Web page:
Grants aimed at supporting student mental health, campus safety
Knowing that many of their fellow classmates were struggling with their mental health led Colin Walters ’25 and Jaden Koren ’23 to pursue training to become Certified Peer Educators (CPE) and begin planning a support center on campus.
Thanks to a recent grant from the Sisters Health Foundation, a new Peer Counseling Center will be opened on campus by Spring Break. The $20,000 grant will also fund Marietta Mindset activities for the spring semester.
“The Peer Counseling Center is a place for students to socialize, de-stress, and share their struggles and successes with trained CPE students who are there to support their fellow Pioneers however necessary,” Walters says. “The Peer Counseling Center’s goal is to provide support and encouragement to students who may be struggling with personal success, mental health/fitness, and academic goals.”
Suzy Zumwalde, a clinical mental health counselor and advisor to the Marietta Mindset group, says five students have worked to plan the new center, which will be located in Andrews Hall in the Riggs Boardroom.
“The grant will help cover our startup costs for the new peer counseling center,” Zumwalde says. “This would have been very difficult for us to do without (the Sisters Health Foundation’s) generosity, and we are very grateful for this funding.”
Koren says, statistically, students are more likely to reach out to a peer before seeking out a professional.
“The full details of training for this position are still in progress, but some things it will include are taking the Certified Peer Educator course offered by Suzy Zumwalde and completing QPR suicide training,” Koren says. “We want to make sure that all workers are qualified to support students as best as they can.”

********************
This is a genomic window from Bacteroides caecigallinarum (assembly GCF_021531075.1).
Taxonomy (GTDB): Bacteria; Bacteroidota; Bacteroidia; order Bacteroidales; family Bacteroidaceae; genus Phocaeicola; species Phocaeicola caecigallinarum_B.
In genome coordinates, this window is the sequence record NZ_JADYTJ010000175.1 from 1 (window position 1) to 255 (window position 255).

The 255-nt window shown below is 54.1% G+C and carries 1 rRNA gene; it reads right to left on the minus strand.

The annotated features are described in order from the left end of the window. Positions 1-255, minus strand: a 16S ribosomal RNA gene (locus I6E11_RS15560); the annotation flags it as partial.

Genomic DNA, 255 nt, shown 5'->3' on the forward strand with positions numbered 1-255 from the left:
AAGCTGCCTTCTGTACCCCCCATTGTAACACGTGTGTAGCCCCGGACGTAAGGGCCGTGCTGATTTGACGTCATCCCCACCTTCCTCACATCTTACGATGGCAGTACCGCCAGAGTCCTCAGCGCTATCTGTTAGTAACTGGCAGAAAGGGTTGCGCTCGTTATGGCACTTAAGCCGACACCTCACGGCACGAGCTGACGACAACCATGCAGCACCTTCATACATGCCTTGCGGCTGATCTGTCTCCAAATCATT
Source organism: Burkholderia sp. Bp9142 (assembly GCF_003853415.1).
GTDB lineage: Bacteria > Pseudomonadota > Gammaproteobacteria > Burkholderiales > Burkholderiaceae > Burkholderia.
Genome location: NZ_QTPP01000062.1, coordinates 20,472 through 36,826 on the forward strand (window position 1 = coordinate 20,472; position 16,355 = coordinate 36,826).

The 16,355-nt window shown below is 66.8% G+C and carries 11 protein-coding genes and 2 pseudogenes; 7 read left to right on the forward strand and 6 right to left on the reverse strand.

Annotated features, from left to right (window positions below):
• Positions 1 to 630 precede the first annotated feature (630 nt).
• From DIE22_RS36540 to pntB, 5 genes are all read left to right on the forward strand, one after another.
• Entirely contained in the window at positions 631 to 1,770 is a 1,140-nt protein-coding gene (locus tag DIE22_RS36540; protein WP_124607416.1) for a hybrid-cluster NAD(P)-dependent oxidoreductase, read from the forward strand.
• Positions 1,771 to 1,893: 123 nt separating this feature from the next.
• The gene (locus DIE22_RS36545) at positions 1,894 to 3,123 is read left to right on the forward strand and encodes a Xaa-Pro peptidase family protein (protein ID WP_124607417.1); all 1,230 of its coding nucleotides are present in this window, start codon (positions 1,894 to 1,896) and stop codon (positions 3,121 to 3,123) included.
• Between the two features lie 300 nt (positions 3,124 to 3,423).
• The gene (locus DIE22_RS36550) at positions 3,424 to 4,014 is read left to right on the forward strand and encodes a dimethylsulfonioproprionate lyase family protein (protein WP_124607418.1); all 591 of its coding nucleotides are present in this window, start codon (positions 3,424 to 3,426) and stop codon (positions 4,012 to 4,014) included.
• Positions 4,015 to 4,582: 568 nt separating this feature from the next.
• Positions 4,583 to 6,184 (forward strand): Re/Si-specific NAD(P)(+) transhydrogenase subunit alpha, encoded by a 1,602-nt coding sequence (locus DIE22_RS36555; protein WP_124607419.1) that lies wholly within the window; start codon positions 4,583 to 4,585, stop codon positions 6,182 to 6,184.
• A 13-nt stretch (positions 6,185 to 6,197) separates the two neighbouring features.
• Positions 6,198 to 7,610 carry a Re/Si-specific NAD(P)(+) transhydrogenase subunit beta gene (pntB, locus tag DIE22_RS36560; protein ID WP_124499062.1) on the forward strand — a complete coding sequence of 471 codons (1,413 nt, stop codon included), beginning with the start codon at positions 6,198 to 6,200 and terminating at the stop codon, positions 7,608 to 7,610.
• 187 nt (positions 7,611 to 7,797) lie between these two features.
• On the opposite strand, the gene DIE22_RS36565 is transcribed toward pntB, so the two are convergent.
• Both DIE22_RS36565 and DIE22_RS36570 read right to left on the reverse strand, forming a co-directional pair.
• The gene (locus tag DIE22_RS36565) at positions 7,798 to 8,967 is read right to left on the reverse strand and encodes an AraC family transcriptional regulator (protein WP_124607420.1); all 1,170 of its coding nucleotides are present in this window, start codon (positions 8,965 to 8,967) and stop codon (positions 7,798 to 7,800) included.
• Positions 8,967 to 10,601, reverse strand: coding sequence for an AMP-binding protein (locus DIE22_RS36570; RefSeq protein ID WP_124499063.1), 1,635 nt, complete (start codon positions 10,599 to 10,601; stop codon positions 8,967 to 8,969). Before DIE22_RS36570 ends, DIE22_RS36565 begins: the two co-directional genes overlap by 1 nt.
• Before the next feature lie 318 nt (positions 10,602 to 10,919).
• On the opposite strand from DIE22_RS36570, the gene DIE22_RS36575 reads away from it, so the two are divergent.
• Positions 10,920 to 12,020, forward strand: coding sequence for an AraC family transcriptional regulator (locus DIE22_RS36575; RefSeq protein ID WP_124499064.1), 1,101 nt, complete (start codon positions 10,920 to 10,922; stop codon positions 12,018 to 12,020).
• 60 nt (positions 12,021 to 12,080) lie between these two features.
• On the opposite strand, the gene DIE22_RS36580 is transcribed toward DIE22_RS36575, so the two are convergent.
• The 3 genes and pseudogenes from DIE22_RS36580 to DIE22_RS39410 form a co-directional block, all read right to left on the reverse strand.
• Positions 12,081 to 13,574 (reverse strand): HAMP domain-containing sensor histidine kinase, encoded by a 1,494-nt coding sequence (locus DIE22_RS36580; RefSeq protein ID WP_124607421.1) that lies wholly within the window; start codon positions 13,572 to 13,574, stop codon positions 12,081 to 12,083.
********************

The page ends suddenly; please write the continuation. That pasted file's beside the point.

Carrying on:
Chantal Centofanti-Fields, Grants and Foundation Officer at Marietta, says the funding comes through the Sisters’ Responsive Grant Program. The award came at the end of 2022, along with another grant from the Office of Criminal Justice Services through the Violence Prevention Program. That American Rescue Act grant provides $193,395 from the federal government to support officer retention and the hiring of a new full-time officer for 24 months.
“They found that a lot of police departments across the country are losing staff because officers and dispatchers had so much additional work put on them during the worst parts of the pandemic that they were either switching jobs or quitting altogether,” Centofanti-Fields says. “Part of what we’re trying to do with this funding is provide incentives for officers to stay on the job. … The other part is hiring an additional officer to get us back to pre-pandemic staffing in our Police Department.”
Marietta College Police Chief Jim Weaver says the grant will impact students and campus in multiple ways — from having the campus have more officers to respond to need, keeping officers at Marietta so they have time to build relationships with students and employees, and boosting morale and staving off burnout that arose due to the pandemic.
“We have a unique style at Marietta, and our mentality is ‘Everything we do is community policing’ — which can involve unlocking a door, changing a tire, providing an escort to a student in need, responding to a crisis, and just being there for a student or an employee,” Weaver says. “Our mentality is not a punitive one. Obviously, that is part of our job, and an important part, but we’re more interested in building a positive relationship at the front end, so if there is ever something punitive, it can go much smoother.”
Weaver’s department takes a sophisticated approach to community enforcement and care.
“We try to make everything an educational process,” Weaver says. “It’s not, ‘You’ve done something wrong and now you need to be punished.’ It’s ‘Here’s what you did, here’s why it’s wrong, and here are some other options that you can do otherwise.’ Everything is a teachable moment.”